I would hope that, if Naomi and others want to address the real problems with the tennis press, they should band together to remove those “journalists” who ask the racist, sexist questions so that players feel like they are getting fair questions during these interviews.
      I think that’s what is best for the sport, not just doing away with it or avoiding them altogether.

    • Larisa says:

      Perfect point, I was thinking the same thing, but didn’t quite get to articulating it yet as well as you did.

  14. Lawcatb says:

    Her job should be to play tennis. Full stop. And I have no doubt that as a Black/Asian woman the tone, demeanor, and questions she receives from many of these journalists is different than her White counterparts (particularly the men) experience. I have no problem with her setting the boundaries she needs to protect herself.

  15. lee says:

    The press assists in paying her salary. Those huge rights for tennis are paid for by tv networks which all have press divisions. Those companies that sponsor tournaments are not doing it for the love of the sport its the media exposure. Those endoresements she receives are due to the publicity she brings the brand. If this is an attempt to change in a more humane way the the way players interact with the press after a loss this might be ok. But this is not a fight she can win. Without exposure your sport dies, your endorsements dry up and you slowly fade away. The media is bigger than one athelete. Get ready for the major leagues to disqualify a player from the next game who refuse to do press.

    • Bex says:

      Here’s the thing though…if the press can selectively decide which players to interview, then why can’t players decide which press conferences to attend? There was a really rude instance a few years ago where a player won his first match as a pro and the press were uninterested because they were waiting to interview Federer.

      Also… her endorsements have nothing to do with a press conference that isn’t aired in totality on TV. You MIGHT find some clips/highlights on YouTube. But nothing really substantial.

      As well, she can do more to promote the brands she endorses on her Instagram or Twitter account, attending high profile events. The “media” isn’t the arbiter anymore, and that’s a good thing.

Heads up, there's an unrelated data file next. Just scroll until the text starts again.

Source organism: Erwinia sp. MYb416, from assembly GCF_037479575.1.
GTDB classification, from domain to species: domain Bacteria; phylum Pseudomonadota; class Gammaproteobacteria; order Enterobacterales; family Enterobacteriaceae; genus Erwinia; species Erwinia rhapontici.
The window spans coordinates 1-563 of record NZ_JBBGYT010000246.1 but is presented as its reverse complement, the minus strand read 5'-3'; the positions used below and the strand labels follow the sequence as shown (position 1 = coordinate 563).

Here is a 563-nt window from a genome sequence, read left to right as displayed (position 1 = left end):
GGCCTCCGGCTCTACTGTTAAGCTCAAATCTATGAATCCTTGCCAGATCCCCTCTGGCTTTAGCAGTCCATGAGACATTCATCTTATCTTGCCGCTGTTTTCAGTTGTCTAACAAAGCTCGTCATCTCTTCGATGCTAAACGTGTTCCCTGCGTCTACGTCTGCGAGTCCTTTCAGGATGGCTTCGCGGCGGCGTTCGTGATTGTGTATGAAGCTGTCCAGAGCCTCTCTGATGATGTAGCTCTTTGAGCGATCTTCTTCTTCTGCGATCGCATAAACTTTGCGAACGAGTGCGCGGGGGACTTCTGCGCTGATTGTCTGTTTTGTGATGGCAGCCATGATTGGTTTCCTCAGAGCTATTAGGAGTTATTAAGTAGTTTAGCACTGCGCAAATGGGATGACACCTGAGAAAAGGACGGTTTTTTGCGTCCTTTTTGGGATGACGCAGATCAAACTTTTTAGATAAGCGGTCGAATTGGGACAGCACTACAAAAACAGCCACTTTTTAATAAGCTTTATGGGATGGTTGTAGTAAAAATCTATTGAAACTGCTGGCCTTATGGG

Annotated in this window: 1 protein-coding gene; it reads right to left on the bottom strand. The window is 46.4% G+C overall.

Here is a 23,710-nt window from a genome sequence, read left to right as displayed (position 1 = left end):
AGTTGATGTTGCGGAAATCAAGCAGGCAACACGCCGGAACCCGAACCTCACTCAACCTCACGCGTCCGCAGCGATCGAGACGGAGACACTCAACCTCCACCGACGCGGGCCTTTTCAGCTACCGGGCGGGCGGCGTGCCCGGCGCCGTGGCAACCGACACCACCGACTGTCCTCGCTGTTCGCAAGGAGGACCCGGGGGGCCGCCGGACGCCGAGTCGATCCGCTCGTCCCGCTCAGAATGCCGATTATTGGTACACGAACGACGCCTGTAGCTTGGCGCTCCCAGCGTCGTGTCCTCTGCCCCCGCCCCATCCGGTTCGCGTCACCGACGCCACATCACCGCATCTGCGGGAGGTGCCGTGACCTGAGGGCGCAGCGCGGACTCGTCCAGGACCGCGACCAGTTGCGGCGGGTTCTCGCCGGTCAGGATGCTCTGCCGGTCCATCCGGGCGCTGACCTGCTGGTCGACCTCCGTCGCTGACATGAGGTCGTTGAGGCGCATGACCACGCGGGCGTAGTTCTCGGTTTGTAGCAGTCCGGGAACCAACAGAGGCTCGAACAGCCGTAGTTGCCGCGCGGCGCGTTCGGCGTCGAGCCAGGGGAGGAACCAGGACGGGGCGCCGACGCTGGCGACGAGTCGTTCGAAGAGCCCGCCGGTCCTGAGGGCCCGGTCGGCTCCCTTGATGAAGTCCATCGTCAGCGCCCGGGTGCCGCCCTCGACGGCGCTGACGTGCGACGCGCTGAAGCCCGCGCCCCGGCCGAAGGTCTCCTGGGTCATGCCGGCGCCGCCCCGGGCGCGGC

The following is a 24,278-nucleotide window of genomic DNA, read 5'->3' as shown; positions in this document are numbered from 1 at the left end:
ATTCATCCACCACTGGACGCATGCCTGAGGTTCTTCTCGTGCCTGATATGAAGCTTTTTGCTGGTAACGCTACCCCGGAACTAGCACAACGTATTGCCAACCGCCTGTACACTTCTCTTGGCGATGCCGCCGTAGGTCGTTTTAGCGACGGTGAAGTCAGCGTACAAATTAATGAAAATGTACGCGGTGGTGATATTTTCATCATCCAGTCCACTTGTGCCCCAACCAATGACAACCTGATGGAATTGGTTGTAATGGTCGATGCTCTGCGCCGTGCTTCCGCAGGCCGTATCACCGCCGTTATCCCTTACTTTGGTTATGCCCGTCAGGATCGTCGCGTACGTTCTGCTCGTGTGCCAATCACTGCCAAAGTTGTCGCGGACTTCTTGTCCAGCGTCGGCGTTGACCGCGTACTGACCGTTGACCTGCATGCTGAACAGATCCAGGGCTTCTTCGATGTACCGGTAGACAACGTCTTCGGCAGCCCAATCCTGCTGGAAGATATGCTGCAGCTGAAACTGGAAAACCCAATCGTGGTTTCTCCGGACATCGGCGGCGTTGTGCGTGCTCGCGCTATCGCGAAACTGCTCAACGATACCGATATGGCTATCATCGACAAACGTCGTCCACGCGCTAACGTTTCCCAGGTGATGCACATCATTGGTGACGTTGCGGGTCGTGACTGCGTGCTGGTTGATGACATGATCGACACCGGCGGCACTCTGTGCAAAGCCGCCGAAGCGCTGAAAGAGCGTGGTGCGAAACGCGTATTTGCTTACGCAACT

• Lee says:

        If life was fair we would all be Beyonce. It ain’t. She chose to play professional tennis. Part of the contract that the people who support her sport and pay the prize money she wins is that athletes will be available post match. She can always take the fine and not appear post match but I guarentee you once she does the rules will change and the penalties will be more severe than a fine because there are hundreds of less talented people willing to take her place who will cooperate. I support what she is trying to do – athletes need more on site mental health care especially at the Olympics and college level but I also believe she needs a less radical approach.

  16. Ms. says:

    Good. For. Her. I am so proud of the amazing young women, especially WOC who have more prejudice working against them, for standing up against these dumb systems. Where’s the lie in what she said?

  17. Zantasia says:

    I will never understand interviewing someone about how they played a game or how they plan to play a game. Can we just watch the game? If it’s for instructional purposes, like for someone learning how to play a sport, it makes more sense. But otherwise, watch the game.

  18. Abby16 says:

    She is my favorite player on the tour. Off the court I love how shows her stance on issues she believes in and supports. Her US Open masks were a quiet, powerful way to communicate her message. Her dry humor and devotion to her culture and family just add to her popularity as an elite athlete.

    That said, I feel like this a distraction and seems to have worked against her goal. I’ve watched tennis my whole life – my parents played. I cannot remember ever actually trying to watch a press conference. I wish she’d just go to the press room, be as boring as possible, and call out the press bullshit after the tournament.

  19. Dierski says:

    Good for her for setting boundaries for herself, and letting everyone know ahead of time too. More people, athletes or not, need to do this for themselves in their professional and personal lives.

  20. iconoclast59 says:

    As a believer in a free press, this makes me uneasy. Yes, reporters can be obnoxious and overly intrusive, and I commend efforts to push back against that abuse. But barring press access outright… well, I’m not on board with that. As another poster noted, this comes across as entitled and diva-ish. What about doing the press interviews with the option of cutting them short if the press is being particularly nasty? At least that way it’d be on tape for everyone to see. Are there any fines for walking out?

    • Bex says:

      If she walked out, people would say she’s “entitled and diva-ish”, and demand that she’s fined for the “disrespect”. Just see the coverage around a professional athlete walking out of a post game interview. Read how that act is described by journalists.

      So, it tells me she can’t win, so she might as well do what doesn’t negatively impact her mental health and confidence.